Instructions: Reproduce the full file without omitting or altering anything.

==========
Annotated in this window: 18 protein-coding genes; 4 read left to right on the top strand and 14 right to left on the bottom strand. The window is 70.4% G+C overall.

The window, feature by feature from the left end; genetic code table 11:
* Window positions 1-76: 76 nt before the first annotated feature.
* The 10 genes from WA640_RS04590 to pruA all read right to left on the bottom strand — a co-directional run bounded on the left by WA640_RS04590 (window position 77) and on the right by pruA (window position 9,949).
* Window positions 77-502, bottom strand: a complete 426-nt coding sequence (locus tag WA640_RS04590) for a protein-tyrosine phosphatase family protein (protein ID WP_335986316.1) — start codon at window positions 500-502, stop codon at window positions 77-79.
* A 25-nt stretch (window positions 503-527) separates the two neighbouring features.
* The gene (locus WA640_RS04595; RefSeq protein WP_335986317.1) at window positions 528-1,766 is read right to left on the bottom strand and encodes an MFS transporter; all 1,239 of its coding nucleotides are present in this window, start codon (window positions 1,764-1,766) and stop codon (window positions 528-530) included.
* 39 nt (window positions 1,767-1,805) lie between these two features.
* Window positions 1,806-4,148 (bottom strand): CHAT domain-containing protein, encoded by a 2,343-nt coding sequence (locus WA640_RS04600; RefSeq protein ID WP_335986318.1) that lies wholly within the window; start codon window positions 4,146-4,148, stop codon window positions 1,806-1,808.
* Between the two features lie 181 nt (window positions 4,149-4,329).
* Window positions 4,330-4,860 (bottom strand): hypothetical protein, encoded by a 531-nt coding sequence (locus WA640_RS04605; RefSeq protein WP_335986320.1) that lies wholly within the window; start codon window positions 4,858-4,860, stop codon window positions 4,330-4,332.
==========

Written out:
Annotated in this window: 18 protein-coding genes; 4 read left to right on the top strand and 14 right to left on the bottom strand. The window is 70.4% G+C overall.

The window, feature by feature from the left end; genetic code table 11:
* Window positions 1-76: 76 nt before the first annotated feature.
* The 10 genes from WA640_RS04590 to pruA all read right to left on the bottom strand — a co-directional run bounded on the left by WA640_RS04590 (window position 77) and on the right by pruA (window position 9,949).
* Window positions 77-502, bottom strand: a complete 426-nt coding sequence (locus tag WA640_RS04590) for a protein-tyrosine phosphatase family protein (protein ID WP_335986316.1) — start codon at window positions 500-502, stop codon at window positions 77-79.
* A 25-nt stretch (window positions 503-527) separates the two neighbouring features.
* The gene (locus WA640_RS04595; RefSeq protein WP_335986317.1) at window positions 528-1,766 is read right to left on the bottom strand and encodes an MFS transporter; all 1,239 of its coding nucleotides are present in this window, start codon (window positions 1,764-1,766) and stop codon (window positions 528-530) included.
* 39 nt (window positions 1,767-1,805) lie between these two features.
* Window positions 1,806-4,148 (bottom strand): CHAT domain-containing protein, encoded by a 2,343-nt coding sequence (locus WA640_RS04600; RefSeq protein ID WP_335986318.1) that lies wholly within the window; start codon window positions 4,146-4,148, stop codon window positions 1,806-1,808.
* Between the two features lie 181 nt (window positions 4,149-4,329).
* Window positions 4,330-4,860 (bottom strand): hypothetical protein, encoded by a 531-nt coding sequence (locus WA640_RS04605; RefSeq protein WP_335986320.1) that lies wholly within the window; start codon window positions 4,858-4,860, stop codon window positions 4,330-4,332.